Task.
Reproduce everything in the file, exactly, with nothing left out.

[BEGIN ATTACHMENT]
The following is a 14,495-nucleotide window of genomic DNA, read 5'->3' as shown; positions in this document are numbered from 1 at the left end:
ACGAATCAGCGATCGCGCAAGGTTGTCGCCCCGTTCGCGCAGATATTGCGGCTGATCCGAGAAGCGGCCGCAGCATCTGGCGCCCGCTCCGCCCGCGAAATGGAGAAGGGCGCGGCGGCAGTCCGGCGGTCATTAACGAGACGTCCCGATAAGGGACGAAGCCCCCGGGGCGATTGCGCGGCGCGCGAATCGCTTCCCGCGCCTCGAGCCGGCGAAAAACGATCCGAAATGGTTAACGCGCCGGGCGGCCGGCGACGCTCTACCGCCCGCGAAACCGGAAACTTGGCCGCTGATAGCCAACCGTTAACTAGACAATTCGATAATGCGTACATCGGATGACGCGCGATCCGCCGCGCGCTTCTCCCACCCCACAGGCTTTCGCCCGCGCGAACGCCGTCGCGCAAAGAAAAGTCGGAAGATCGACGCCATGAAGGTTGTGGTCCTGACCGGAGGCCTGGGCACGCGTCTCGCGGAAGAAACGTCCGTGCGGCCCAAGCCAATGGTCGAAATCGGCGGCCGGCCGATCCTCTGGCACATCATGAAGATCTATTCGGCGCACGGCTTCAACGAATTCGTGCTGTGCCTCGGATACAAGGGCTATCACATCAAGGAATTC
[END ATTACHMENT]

The following is a 14,495-nucleotide window of genomic DNA, read 5'->3' as shown; positions in this document are numbered from 1 at the left end:
ACGAATCAGCGATCGCGCAAGGTTGTCGCCCCGTTCGCGCAGATATTGCGGCTGATCCGAGAAGCGGCCGCAGCATCTGGCGCCCGCTCCGCCCGCGAAATGGAGAAGGGCGCGGCGGCAGTCCGGCGGTCATTAACGAGACGTCCCGATAAGGGACGAAGCCCCCGGGGCGATTGCGCGGCGCGCGAATCGCTTCCCGCGCCTCGAGCCGGCGAAAAACGATCCGAAATGGTTAACGCGCCGGGCGGCCGGCGACGCTCTACCGCCCGCGAAACCGGAAACTTGGCCGCTGATAGCCAACCGTTAACTAGACAATTCGATAATGCGTACATCGGATGACGCGCGATCCGCCGCGCGCTTCTCCCACCCCACAGGCTTTCGCCCGCGCGAACGCCGTCGCGCAAAGAAAAGTCGGAAGATCGACGCCATGAAGGTTGTGGTCCTGACCGGAGGCCTGGGCACGCGTCTCGCGGAAGAAACGTCCGTGCGGCCCAAGCCAATGGTCGAAATCGGCGGCCGGCCGATCCTCTGGCACATCATGAAGATCTATTCGGCGCACGGCTTCAACGAATTCGTGCTGTGCCTCGGATACAAGGGCTATCACATCAAGGAATTC